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India’s oil consumption increased by 3.7 million tonnes (4.8 per cent) in the first four months of 2024 compared with the same period in 2023, according to data from the government’s Petroleum Planning and Analysis Cell.
Increased domestic consumption was equivalent to an extra 220,000 barrels per day (bpd), only slightly slower than growth of 235,000 bpd in the first four months of 2023 and 241,000 bpd in the same period in 2022.
Growth was broadly in line with the Opec secretariat’s forecast for a full-year average increase of 230,000 bpd. (“Monthly oil market report”, Opec, May 14)
India is becoming one of the most important drivers of global petroleum consumption and expected to overtake China as the single most important source of growth by 2030.
However, the switchover is still in the future. Opec predicts India will account for one-tenth of global growth this year, the second-highest share of any country, but still well behind almost one-third coming from China.
Two-thirds of India’s petroleum consumption is attributable to just three products - diesel (39 per cent), gasoline (16 per cent) and liquefied petroleum gas (LPG) (13 per cent).
Much smaller shares are attributable to petroleum coke (9 per cent), naphtha (6 per cent), bitumen (4 per cent), jet fuel (4 per cent) and other products.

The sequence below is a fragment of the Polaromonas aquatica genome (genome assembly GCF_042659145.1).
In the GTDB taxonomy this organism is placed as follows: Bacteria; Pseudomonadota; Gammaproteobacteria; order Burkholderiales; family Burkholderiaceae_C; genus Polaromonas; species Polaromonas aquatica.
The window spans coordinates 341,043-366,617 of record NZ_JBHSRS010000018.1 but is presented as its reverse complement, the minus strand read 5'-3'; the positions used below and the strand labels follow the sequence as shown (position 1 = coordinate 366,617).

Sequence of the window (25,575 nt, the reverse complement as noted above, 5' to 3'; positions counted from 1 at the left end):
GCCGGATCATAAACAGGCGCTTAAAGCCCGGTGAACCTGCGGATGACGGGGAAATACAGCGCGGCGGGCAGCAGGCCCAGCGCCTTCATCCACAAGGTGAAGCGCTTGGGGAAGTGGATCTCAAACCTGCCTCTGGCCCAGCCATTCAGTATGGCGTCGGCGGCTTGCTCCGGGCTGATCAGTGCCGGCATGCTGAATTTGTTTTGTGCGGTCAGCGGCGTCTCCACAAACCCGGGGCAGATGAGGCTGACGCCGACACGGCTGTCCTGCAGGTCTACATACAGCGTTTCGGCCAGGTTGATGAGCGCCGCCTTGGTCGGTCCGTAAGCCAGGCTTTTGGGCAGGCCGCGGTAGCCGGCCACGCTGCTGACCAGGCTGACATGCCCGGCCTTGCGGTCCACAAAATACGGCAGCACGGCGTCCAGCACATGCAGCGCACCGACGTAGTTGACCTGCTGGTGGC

Diesel is mainly used by freight hauliers, manufacturers and mines, with small quantities in agriculture and power generation, and consumption has risen at an average annual rate of a little under 3 per cent over the last decade.
The fastest growth has come from gasoline, rising at an average rate of 8 per cent per year, as household incomes have driven a rapid increase in motorcycle and car ownership.
The number of registered motorcycles and passenger cars more than doubled in the decade up to 2020, according to the most recent available data from the Ministry of Road Transport and Highways.
The second-fastest growth has come from LPG, increasing more than 6 per cent per year, as more households turn to bottled gas to replace kerosene for cooking.
Households account for almost 90 per cent of the country’s LPG consumption and it has almost entirely replaced kerosene in the last 20 years.
Growth led by gasoline and LPG rather than diesel is consistent with other data showing the country’s economic expansion is being driven primarily by consumption rather than industrial deepening. -Reuters